The federal Occupational Safety and Health Act (OSH Act) requires companies with 10 or more employees to have written fire prevention and emergency exit plans for each workplace. Employers with fewer than 10 employees may communicate the plans orally. To ensure that the exit plan will work in an actual emergency, it is advisable to rehearse regularly with annual or semiannual drills. EMERGENCY ACTION PLAN
The Occupational Safety and Health Administration (OSHA) requires an emergency action plan to include:
- Designated monitors or guides to ensure orderly exit during emergencies.
- Emergency escape procedures and escape route assignments.
- Procedures for employees who must stay behind to maintain or terminate critical operations before evacuation.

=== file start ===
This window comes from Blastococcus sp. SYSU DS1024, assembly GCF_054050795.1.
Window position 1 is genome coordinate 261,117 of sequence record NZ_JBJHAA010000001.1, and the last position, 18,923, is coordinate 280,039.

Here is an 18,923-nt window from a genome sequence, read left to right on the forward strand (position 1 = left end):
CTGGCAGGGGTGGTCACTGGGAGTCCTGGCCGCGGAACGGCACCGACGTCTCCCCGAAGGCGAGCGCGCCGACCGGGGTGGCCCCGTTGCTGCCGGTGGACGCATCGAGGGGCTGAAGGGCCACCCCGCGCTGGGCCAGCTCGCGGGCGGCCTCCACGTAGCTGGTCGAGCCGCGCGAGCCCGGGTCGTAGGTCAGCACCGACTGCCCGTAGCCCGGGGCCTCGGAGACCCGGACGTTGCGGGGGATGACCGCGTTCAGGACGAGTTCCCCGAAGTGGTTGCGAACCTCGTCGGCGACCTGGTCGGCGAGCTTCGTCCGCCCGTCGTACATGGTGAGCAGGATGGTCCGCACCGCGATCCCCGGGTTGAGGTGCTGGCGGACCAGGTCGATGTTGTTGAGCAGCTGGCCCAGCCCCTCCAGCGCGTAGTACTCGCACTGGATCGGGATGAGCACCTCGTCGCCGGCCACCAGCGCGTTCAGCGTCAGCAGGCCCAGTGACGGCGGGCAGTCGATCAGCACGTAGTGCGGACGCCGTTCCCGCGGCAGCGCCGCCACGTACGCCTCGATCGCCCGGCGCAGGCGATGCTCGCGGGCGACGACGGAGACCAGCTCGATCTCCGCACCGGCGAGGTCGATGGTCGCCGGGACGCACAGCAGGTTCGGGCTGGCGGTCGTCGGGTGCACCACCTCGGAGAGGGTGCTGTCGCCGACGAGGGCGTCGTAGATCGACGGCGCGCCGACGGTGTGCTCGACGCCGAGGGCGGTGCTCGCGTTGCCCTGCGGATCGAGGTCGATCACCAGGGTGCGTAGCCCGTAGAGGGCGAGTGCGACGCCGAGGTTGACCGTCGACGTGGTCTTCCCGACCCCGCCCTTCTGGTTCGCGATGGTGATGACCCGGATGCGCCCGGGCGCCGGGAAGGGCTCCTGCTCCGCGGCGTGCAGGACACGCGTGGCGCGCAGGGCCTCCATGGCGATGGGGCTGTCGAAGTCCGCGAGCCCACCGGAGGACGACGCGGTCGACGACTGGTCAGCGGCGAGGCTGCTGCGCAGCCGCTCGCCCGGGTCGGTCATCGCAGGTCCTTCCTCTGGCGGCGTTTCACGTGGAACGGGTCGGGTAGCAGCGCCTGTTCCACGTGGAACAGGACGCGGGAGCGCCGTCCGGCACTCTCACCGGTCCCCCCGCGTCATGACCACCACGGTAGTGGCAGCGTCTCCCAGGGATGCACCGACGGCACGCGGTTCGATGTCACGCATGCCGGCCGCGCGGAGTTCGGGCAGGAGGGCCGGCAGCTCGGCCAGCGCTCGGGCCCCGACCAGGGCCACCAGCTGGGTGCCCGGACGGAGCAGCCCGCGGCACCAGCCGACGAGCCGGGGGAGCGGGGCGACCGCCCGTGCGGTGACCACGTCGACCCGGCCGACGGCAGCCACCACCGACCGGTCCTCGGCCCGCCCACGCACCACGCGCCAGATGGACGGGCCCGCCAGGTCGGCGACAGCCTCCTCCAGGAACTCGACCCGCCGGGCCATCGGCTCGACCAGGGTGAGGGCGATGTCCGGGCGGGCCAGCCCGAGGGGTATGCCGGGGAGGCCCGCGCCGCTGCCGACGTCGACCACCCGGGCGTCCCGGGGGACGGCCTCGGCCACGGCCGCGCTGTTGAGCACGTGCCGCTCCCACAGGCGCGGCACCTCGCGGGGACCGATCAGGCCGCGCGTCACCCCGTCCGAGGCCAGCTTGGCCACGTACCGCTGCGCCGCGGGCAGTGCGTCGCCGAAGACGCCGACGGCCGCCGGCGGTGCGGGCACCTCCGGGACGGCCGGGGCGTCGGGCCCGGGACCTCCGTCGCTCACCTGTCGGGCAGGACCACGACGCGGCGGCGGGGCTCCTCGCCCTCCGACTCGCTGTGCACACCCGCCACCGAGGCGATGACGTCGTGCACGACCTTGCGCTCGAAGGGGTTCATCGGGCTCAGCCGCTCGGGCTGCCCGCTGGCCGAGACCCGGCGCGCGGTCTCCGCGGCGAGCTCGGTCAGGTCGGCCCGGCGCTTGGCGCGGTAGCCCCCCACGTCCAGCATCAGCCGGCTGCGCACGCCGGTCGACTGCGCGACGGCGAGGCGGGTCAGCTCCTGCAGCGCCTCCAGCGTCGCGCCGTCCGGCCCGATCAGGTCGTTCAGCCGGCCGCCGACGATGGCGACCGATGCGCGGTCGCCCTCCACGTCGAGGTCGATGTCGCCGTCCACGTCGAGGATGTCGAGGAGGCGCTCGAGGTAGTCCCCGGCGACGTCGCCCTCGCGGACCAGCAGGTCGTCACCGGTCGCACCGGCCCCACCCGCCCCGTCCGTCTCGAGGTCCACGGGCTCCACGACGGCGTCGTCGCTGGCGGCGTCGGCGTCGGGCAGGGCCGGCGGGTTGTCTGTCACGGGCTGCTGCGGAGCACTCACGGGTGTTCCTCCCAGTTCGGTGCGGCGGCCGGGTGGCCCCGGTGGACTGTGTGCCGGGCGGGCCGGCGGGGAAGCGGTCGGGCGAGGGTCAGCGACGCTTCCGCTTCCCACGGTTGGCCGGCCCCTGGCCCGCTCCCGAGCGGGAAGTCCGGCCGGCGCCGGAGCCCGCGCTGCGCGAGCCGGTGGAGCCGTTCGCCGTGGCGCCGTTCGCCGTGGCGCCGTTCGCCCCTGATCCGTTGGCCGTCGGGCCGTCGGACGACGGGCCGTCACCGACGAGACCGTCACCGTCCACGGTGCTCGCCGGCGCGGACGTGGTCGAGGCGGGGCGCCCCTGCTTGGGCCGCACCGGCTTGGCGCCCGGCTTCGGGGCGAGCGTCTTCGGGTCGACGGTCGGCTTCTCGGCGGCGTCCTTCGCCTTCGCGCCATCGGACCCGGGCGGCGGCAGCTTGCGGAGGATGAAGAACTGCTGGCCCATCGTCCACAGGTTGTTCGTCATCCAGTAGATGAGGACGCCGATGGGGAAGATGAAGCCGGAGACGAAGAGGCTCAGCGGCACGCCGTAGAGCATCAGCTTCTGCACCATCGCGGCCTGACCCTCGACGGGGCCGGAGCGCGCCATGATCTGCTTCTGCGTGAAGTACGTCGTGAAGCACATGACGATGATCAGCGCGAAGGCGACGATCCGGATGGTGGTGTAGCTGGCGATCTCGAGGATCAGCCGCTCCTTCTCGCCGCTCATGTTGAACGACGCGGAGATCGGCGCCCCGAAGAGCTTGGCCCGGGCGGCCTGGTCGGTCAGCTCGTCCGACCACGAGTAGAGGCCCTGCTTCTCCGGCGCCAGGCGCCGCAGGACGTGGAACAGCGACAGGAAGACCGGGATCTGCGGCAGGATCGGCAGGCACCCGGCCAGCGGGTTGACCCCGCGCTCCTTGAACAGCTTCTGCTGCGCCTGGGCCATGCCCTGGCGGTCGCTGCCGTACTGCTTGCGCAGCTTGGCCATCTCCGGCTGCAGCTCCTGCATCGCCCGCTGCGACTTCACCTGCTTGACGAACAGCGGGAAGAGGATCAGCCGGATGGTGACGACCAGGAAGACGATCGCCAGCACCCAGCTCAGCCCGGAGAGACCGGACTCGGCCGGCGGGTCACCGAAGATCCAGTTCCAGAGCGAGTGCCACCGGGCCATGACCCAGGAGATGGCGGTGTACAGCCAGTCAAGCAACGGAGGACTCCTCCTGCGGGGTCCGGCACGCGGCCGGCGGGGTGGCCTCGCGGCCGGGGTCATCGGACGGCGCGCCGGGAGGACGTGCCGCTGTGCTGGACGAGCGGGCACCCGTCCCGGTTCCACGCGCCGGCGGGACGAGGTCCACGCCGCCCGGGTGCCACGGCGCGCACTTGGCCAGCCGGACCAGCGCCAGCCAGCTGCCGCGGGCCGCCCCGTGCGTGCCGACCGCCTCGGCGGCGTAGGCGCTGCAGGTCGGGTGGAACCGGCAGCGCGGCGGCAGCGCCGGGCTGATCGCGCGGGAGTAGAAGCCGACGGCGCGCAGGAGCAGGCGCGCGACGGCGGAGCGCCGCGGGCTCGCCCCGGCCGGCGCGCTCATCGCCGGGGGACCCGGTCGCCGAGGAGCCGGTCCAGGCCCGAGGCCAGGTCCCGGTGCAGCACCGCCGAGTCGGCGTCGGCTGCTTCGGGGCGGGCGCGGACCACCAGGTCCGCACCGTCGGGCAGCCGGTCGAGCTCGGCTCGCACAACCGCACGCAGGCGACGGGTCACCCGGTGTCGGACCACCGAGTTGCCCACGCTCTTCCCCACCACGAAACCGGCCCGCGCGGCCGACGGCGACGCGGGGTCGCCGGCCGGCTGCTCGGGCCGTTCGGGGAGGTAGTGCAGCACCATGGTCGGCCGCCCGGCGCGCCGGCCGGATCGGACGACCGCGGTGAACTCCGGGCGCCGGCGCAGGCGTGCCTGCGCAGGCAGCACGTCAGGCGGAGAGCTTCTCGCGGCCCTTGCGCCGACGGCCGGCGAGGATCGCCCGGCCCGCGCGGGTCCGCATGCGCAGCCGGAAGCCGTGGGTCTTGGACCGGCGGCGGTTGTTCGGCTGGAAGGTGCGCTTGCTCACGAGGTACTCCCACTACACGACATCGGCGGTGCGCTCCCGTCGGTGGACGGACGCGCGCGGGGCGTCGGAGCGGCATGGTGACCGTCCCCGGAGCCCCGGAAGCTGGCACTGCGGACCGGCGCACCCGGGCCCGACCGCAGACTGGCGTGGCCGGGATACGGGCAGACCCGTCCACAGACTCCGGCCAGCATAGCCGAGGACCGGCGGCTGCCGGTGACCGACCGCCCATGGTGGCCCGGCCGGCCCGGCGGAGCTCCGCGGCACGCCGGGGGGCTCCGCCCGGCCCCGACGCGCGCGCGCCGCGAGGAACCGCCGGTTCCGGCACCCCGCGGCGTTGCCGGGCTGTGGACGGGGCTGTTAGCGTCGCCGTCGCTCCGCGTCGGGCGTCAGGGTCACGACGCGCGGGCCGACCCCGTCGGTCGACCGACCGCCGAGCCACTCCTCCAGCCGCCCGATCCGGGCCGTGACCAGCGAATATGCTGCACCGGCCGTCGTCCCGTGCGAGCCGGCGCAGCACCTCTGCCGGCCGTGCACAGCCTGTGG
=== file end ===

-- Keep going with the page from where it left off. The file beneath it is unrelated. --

- Procedures for counting heads after evacuation is complete.
- Reporting procedures.
- An alarm system.
- The use of floor plans or workplace maps that clearly show the emergency escape routes.
- The designation of refuge or safe areas for evacuation (i.e., parking lots or open fields away from the emergency).
Although the following elements are not required by OSHA, they are crucial to an effective workplace plan:
- Posting of emergency evacuation plans (illustrated if possible).
- Distribution of emergency evacuation plans.
- Regular practice in using the evacuation routes (at least twice a year).
- Directions requiring everyone to dial 911 immediately in case of a fire-no matter how small. (If there is no 911 emergency number in the area, the local fire department number must be posted next to the phone. If the phone is programmable, the number(s) should be programmed in.)
A fire prevention plan should also include fire drill procedures and safety precautions for avoiding a ...